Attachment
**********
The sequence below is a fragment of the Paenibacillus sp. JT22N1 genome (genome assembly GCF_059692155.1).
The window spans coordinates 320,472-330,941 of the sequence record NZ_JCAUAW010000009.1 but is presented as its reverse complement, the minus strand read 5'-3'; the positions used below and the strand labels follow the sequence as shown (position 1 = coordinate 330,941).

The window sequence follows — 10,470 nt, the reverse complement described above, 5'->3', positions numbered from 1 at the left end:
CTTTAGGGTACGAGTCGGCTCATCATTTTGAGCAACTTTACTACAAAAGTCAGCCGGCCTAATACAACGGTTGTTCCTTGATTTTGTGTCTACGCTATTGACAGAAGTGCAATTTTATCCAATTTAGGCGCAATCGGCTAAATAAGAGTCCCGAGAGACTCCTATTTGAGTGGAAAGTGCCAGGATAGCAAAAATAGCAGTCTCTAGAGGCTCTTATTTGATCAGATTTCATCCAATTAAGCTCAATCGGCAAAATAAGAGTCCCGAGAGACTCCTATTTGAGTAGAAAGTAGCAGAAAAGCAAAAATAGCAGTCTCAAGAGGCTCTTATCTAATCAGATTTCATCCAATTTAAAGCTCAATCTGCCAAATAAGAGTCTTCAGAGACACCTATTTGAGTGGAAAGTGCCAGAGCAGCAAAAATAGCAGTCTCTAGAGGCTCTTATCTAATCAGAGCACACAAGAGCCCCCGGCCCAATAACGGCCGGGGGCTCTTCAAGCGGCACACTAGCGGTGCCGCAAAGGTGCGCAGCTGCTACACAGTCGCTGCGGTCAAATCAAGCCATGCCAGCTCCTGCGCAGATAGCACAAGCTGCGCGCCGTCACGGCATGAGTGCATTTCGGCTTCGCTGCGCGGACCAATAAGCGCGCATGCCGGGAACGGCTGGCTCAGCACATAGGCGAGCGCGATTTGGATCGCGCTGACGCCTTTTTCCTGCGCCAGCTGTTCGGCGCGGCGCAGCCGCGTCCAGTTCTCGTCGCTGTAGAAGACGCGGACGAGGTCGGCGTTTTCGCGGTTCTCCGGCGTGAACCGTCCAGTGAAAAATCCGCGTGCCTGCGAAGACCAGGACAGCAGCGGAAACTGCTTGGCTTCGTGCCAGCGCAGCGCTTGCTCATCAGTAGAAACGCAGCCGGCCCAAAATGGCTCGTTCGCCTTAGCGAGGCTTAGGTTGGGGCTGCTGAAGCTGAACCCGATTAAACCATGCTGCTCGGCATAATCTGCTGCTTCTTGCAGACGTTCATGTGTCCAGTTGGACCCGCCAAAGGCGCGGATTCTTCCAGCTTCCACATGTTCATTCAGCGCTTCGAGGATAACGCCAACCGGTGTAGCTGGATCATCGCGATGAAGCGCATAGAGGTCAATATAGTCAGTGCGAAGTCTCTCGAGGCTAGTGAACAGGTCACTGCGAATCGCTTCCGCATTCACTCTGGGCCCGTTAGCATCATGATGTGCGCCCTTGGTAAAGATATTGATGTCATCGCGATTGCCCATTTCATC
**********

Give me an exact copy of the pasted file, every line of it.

The sequence below is a fragment of the Paenibacillus sp. JT22N1 genome (genome assembly GCF_059692155.1).
The window spans coordinates 320,472-330,941 of the sequence record NZ_JCAUAW010000009.1 but is presented as its reverse complement, the minus strand read 5'-3'; the positions used below and the strand labels follow the sequence as shown (position 1 = coordinate 330,941).

The window sequence follows — 10,470 nt, the reverse complement described above, 5'->3', positions numbered from 1 at the left end:
CTTTAGGGTACGAGTCGGCTCATCATTTTGAGCAACTTTACTACAAAAGTCAGCCGGCCTAATACAACGGTTGTTCCTTGATTTTGTGTCTACGCTATTGACAGAAGTGCAATTTTATCCAATTTAGGCGCAATCGGCTAAATAAGAGTCCCGAGAGACTCCTATTTGAGTGGAAAGTGCCAGGATAGCAAAAATAGCAGTCTCTAGAGGCTCTTATTTGATCAGATTTCATCCAATTAAGCTCAATCGGCAAAATAAGAGTCCCGAGAGACTCCTATTTGAGTAGAAAGTAGCAGAAAAGCAAAAATAGCAGTCTCAAGAGGCTCTTATCTAATCAGATTTCATCCAATTTAAAGCTCAATCTGCCAAATAAGAGTCTTCAGAGACACCTATTTGAGTGGAAAGTGCCAGAGCAGCAAAAATAGCAGTCTCTAGAGGCTCTTATCTAATCAGAGCACACAAGAGCCCCCGGCCCAATAACGGCCGGGGGCTCTTCAAGCGGCACACTAGCGGTGCCGCAAAGGTGCGCAGCTGCTACACAGTCGCTGCGGTCAAATCAAGCCATGCCAGCTCCTGCGCAGATAGCACAAGCTGCGCGCCGTCACGGCATGAGTGCATTTCGGCTTCGCTGCGCGGACCAATAAGCGCGCATGCCGGGAACGGCTGGCTCAGCACATAGGCGAGCGCGATTTGGATCGCGCTGACGCCTTTTTCCTGCGCCAGCTGTTCGGCGCGGCGCAGCCGCGTCCAGTTCTCGTCGCTGTAGAAGACGCGGACGAGGTCGGCGTTTTCGCGGTTCTCCGGCGTGAACCGTCCAGTGAAAAATCCGCGTGCCTGCGAAGACCAGGACAGCAGCGGAAACTGCTTGGCTTCGTGCCAGCGCAGCGCTTGCTCATCAGTAGAAACGCAGCCGGCCCAAAATGGCTCGTTCGCCTTAGCGAGGCTTAGGTTGGGGCTGCTGAAGCTGAACCCGATTAAACCATGCTGCTCGGCATAATCTGCTGCTTCTTGCAGACGTTCATGTGTCCAGTTGGACCCGCCAAAGGCGCGGATTCTTCCAGCTTCCACATGTTCATTCAGCGCTTCGAGGATAACGCCAACCGGTGTAGCTGGATCATCGCGATGAAGCGCATAGAGGTCAATATAGTCAGTGCGAAGTCTCTCGAGGCTAGTGAACAGGTCACTGCGAATCGCTTCCGCATTCACTCTGGGCCCGTTAGCATCATGATGTGCGCCCTTGGTAAAGATATTGATGTCATCGCGATTGCCCATTTCATC